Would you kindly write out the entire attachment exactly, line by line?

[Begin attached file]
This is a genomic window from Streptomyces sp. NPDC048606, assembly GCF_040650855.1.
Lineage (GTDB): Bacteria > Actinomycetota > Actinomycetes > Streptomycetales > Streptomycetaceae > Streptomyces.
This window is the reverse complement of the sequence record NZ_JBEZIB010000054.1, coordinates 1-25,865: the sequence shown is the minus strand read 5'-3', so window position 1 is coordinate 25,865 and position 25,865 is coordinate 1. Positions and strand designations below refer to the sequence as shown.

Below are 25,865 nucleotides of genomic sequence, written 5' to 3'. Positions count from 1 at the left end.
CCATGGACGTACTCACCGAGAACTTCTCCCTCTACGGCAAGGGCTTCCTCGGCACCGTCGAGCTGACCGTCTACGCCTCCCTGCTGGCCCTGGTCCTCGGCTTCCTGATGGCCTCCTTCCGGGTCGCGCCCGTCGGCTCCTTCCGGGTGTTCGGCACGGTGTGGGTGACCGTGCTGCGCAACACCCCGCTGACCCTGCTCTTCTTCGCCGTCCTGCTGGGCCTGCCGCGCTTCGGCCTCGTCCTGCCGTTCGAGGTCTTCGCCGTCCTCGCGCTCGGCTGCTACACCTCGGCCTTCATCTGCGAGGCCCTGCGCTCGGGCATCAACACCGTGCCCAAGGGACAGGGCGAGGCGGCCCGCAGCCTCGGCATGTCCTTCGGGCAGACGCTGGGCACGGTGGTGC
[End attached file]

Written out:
This is a genomic window from Streptomyces sp. NPDC048606, assembly GCF_040650855.1.
Lineage (GTDB): Bacteria > Actinomycetota > Actinomycetes > Streptomycetales > Streptomycetaceae > Streptomyces.
This window is the reverse complement of the sequence record NZ_JBEZIB010000054.1, coordinates 1-25,865: the sequence shown is the minus strand read 5'-3', so window position 1 is coordinate 25,865 and position 25,865 is coordinate 1. Positions and strand designations below refer to the sequence as shown.

Below are 25,865 nucleotides of genomic sequence, written 5' to 3'. Positions count from 1 at the left end.
CCATGGACGTACTCACCGAGAACTTCTCCCTCTACGGCAAGGGCTTCCTCGGCACCGTCGAGCTGACCGTCTACGCCTCCCTGCTGGCCCTGGTCCTCGGCTTCCTGATGGCCTCCTTCCGGGTCGCGCCCGTCGGCTCCTTCCGGGTGTTCGGCACGGTGTGGGTGACCGTGCTGCGCAACACCCCGCTGACCCTGCTCTTCTTCGCCGTCCTGCTGGGCCTGCCGCGCTTCGGCCTCGTCCTGCCGTTCGAGGTCTTCGCCGTCCTCGCGCTCGGCTGCTACACCTCGGCCTTCATCTGCGAGGCCCTGCGCTCGGGCATCAACACCGTGCCCAAGGGACAGGGCGAGGCGGCCCGCAGCCTCGGCATGTCCTTCGGGCAGACGCTGGGCACGGTGGTGC